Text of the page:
For many high-risk, resource-intensive patients, community-based social services are critical in reducing use of the emergency department and hospital. The board should ask what collaborations are being developed with local groups to provide the needed social support.

As trustees wrestle with these decisions, they will probably see the value of PHM, but their enthusiasm could be dampened by major barriers: upfront investments, the financial consequences of lower volume, willingness to accept financial risk and a potentially resistant culture. All those who pay for care, including government and insurers as well as employers, can facilitate a prudent and viable path that encourages trustees to replace the incentives and culture of fee for service with the values of population health management.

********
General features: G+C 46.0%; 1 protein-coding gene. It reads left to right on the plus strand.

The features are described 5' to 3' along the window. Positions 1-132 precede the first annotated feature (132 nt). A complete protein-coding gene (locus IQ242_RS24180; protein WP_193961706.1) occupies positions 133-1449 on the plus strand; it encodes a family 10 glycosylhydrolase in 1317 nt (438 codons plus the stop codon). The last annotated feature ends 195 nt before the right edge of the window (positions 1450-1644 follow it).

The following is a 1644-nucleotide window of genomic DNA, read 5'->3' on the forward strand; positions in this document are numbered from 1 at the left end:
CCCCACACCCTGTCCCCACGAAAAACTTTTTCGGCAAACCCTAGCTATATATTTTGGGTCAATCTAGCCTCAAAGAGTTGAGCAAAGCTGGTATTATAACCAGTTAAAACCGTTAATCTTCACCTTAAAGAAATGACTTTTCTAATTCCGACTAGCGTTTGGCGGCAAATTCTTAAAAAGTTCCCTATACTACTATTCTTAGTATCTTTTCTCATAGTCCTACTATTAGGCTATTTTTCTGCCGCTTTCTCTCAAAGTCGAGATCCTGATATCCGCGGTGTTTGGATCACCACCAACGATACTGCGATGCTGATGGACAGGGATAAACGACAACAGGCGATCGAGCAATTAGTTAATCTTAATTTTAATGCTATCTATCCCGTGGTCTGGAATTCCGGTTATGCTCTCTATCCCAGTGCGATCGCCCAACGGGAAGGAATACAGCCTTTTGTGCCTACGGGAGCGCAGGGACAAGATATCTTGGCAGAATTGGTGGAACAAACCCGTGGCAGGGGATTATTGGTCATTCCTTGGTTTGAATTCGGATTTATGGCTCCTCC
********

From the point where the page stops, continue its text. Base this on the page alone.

Author’s note: The author wishes to acknowledge Drs. Tim Ferris, Donald Berwick, Tom Lee and David Blumenthal for their very helpful suggestions on drafts of this essay, and Drs. Cheagh Milford and Catherine DeAngelis for their valuable comments on its final version.

Michael Jellinek, M.D. (, is executive vice president and CEO of the Community Network at Lahey Health in Burlington, Mass.